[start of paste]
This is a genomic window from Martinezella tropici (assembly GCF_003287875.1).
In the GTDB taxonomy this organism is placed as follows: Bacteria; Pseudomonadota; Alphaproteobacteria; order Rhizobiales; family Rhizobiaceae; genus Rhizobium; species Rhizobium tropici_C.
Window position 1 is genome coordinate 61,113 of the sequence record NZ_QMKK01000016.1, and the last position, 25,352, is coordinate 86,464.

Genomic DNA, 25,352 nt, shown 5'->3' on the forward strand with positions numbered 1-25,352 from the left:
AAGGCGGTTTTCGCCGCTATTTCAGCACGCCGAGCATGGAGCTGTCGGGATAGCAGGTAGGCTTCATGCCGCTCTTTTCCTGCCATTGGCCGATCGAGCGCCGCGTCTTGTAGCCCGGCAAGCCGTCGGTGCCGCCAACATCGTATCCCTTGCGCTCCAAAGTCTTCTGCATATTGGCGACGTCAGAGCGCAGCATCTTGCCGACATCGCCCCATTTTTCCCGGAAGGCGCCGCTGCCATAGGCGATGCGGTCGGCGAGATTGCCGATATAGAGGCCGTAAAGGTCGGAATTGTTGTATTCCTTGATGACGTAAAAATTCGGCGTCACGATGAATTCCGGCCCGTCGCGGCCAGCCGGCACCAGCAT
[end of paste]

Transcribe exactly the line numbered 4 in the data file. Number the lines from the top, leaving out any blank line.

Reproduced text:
Genomic DNA, 25,352 nt, shown 5'->3' on the forward strand with positions numbered 1-25,352 from the left: